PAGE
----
Here is a screenshot of the code:

Code Explanation:

  1. Including the iostream header file in our code. It will allow us to read from and write to the console.
  2. Including the std namespace so as to use its classes and functions without calling it.
  3. Calling the main() function within which code should be added.
  4. Start of a body of the main() function.
  5. Declaring an array named age to store 5 integer elements.
  6. Accessing the value stored at index 2 of array age and storing its value in a variable named john.
  7. Printing the value of variable john on the console alongside other text.

Advantages of an Array in C++

Here, are pros/benefits of using Array in C++:

  • Array elements can be traversed easily.
  • Easy to manipulate array data.
  • Array elements can be accessed randomly.
  • Arrays facilitate code optimization; hence, we can perform much work using less code.
  • Easy to sort array data.

Disadvantages of an Array in C++

  • An array has a fixed size; hence, we cannot add new elements to it after initialization.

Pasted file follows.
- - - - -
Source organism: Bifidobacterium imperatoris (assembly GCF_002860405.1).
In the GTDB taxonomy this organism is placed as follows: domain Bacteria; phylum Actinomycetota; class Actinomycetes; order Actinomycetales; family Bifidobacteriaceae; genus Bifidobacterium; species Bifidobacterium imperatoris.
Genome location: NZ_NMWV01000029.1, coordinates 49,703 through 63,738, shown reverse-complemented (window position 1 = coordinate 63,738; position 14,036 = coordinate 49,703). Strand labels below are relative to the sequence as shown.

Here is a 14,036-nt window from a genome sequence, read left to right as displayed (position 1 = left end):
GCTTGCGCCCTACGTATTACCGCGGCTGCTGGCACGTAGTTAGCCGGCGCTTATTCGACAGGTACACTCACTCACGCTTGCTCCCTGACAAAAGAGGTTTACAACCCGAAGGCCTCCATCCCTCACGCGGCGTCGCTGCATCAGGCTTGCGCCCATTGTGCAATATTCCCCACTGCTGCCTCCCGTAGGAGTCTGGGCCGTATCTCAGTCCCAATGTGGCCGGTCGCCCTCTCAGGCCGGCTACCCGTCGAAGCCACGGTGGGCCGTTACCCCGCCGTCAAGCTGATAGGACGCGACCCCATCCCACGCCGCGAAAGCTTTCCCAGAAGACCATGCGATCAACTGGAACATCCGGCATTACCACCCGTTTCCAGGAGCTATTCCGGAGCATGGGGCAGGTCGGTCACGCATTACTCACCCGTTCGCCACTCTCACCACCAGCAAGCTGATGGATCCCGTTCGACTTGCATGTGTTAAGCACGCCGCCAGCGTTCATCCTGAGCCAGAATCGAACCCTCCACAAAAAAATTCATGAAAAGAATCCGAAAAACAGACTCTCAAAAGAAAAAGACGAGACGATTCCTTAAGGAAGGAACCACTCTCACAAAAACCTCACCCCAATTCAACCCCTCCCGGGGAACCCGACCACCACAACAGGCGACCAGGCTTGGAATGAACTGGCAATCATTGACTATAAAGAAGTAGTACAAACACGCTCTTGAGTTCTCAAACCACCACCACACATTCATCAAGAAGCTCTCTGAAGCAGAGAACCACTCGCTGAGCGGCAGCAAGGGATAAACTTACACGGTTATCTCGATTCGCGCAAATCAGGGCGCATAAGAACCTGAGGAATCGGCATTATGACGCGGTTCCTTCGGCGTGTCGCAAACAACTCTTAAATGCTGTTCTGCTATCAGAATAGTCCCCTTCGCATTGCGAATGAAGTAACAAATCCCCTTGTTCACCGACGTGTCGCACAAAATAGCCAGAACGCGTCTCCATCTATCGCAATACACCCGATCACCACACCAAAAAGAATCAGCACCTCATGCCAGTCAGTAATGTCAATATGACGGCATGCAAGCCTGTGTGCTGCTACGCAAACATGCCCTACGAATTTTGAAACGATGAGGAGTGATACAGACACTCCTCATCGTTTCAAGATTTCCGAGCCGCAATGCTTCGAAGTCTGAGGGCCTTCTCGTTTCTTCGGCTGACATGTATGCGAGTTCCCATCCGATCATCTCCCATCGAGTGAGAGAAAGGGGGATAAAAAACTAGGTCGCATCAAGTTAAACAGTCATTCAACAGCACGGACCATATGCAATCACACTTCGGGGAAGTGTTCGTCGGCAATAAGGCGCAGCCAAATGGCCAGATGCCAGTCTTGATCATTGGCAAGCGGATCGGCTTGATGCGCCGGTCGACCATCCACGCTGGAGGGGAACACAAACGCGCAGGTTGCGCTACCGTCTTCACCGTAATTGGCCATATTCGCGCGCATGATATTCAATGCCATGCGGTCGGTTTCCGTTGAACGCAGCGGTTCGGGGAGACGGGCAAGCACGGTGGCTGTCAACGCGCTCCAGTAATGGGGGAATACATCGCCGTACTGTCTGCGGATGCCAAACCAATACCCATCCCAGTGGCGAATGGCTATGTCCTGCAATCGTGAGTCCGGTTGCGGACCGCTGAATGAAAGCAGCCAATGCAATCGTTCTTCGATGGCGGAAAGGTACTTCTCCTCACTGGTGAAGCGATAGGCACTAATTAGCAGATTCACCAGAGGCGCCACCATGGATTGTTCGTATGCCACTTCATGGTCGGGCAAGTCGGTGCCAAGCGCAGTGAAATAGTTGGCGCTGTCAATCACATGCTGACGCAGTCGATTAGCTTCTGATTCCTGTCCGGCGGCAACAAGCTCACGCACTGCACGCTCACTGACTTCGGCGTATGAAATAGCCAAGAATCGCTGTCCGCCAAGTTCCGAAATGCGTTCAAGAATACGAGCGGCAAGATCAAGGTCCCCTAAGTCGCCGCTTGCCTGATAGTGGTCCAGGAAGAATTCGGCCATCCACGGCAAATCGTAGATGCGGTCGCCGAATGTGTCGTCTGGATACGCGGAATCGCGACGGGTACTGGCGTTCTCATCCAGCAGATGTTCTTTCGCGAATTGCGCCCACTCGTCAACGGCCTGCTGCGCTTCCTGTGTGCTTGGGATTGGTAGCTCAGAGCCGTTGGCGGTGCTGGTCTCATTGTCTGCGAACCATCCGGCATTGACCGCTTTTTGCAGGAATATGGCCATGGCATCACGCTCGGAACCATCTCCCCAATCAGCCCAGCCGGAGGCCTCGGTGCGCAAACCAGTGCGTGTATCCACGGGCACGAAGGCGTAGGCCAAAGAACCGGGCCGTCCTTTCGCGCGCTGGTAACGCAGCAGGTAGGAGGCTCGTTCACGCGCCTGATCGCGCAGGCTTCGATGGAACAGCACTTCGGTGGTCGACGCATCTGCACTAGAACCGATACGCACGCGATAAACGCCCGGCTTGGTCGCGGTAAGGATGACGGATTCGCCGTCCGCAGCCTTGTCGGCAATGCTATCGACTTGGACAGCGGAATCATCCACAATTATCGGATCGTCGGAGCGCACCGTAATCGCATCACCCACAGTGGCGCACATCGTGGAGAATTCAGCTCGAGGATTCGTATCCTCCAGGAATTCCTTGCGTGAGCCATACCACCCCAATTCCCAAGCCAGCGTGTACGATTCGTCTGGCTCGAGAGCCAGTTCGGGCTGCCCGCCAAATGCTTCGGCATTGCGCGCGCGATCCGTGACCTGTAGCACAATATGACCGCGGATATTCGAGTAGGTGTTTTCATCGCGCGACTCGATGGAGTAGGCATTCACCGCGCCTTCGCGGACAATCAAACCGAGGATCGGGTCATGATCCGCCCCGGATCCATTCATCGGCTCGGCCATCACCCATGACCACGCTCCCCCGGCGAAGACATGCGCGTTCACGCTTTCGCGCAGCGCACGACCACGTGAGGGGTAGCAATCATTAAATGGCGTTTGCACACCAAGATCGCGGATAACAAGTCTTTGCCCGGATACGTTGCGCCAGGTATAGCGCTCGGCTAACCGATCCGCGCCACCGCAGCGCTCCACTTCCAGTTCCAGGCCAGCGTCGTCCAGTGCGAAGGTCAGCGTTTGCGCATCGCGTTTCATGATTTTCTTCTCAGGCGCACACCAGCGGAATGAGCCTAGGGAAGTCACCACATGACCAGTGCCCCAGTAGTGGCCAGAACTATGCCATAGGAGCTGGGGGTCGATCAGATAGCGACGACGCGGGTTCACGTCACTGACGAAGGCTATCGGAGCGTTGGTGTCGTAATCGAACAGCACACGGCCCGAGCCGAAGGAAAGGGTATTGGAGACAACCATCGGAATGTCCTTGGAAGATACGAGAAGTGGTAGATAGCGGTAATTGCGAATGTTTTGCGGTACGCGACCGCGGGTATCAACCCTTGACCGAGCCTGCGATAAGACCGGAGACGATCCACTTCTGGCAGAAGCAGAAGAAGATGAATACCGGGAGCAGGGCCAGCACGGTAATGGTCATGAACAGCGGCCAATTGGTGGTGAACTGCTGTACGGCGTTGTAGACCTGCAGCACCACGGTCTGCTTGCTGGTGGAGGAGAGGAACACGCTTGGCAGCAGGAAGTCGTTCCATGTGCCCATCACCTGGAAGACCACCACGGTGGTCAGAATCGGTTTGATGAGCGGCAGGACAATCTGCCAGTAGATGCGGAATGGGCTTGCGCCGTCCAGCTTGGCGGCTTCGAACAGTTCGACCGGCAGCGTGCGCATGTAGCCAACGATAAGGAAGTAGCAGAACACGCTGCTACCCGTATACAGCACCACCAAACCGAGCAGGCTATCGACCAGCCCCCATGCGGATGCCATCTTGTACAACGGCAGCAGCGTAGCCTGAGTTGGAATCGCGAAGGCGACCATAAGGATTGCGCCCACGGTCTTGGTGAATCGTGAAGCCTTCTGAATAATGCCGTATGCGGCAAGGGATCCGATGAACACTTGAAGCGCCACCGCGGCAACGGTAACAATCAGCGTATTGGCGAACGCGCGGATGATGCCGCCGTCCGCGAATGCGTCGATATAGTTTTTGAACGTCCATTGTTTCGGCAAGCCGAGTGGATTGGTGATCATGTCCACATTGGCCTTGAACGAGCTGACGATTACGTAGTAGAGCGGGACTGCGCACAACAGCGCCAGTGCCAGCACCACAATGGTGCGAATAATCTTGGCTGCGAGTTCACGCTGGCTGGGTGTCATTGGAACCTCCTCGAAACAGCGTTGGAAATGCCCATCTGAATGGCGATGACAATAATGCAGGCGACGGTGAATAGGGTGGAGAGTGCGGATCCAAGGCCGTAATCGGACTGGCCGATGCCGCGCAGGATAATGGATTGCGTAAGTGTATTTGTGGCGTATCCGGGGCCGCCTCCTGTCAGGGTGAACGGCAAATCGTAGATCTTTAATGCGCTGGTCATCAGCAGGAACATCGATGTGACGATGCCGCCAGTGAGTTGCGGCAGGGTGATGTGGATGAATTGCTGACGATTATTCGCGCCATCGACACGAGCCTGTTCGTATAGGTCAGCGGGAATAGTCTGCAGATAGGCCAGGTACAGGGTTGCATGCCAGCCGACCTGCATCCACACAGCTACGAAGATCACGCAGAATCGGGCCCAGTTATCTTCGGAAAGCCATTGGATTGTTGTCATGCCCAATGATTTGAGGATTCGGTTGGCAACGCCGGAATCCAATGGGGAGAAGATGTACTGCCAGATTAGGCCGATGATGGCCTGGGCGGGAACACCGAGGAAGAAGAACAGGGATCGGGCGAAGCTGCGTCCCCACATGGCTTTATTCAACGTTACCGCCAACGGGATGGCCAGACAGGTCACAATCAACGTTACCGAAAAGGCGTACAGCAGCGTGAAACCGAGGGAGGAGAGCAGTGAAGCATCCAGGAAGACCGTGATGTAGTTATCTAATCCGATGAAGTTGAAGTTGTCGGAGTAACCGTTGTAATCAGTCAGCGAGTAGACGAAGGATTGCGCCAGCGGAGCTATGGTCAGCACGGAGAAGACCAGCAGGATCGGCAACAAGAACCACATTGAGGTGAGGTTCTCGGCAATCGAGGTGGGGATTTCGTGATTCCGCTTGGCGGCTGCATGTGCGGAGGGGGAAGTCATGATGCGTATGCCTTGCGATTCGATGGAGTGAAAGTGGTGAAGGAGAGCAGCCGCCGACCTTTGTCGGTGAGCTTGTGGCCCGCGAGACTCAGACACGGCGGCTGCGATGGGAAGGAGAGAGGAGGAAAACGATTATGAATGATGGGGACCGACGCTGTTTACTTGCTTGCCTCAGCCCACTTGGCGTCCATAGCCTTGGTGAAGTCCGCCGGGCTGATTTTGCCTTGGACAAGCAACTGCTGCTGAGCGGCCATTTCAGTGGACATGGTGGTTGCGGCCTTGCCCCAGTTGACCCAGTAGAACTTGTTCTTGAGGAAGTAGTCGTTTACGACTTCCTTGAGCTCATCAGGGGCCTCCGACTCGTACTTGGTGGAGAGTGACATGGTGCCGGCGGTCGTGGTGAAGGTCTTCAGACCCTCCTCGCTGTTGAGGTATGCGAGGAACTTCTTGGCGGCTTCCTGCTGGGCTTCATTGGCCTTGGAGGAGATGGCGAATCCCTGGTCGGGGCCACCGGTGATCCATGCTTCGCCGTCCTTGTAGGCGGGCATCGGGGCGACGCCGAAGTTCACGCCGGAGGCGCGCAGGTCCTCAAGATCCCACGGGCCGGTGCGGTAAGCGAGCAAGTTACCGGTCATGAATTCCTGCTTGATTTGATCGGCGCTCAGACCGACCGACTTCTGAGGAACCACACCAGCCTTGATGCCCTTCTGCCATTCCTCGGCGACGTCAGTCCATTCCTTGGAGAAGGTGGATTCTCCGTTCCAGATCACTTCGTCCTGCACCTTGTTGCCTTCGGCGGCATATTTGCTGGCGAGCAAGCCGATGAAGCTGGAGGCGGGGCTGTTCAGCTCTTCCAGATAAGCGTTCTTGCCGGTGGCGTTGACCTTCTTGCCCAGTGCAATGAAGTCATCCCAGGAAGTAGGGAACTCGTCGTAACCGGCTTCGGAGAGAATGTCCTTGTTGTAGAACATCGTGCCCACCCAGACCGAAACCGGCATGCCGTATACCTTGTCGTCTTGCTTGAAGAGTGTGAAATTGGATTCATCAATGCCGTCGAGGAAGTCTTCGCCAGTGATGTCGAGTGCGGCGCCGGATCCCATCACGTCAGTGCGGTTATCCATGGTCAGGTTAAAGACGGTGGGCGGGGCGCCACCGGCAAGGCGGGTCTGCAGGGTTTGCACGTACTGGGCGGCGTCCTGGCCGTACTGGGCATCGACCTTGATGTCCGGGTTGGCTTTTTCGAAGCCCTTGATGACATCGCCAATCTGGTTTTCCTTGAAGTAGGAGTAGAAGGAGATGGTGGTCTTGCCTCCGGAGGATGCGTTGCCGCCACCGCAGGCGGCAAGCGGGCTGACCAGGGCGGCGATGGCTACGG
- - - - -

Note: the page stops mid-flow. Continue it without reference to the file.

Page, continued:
• Allocating more memory than the requirement leads to wastage memory space, and less allocation of memory can create a problem.
  • The number of elements to be stored in an array must be known in advance.

Summary

  • An array is a data structure that stores elements of the same data type.
  • Array elements are stored sequentially.
  • The array elements are denoted using their respective indexes. The first element is at index 0, while the last element is at index n-1, where is the total number of array elements.
  • The declaration of an array involves defining the data types of the array elements as well as the number of elements to be stored in the array.
  • A one-dimensional array stores elements sequentially.
  • A two-dimensional array stores elements in rows and columns.
  • A three-dimensional array is an array of arrays.
  • Elements can be added to an array using their indexes.
  • Array elements are accessed using their indexes.
  • A multi-dimensional array has more than one dimension.
  • The array name points to its first element.
  • Arrays have a fixed size, meaning that new elements cannot be added to the array after its initialization.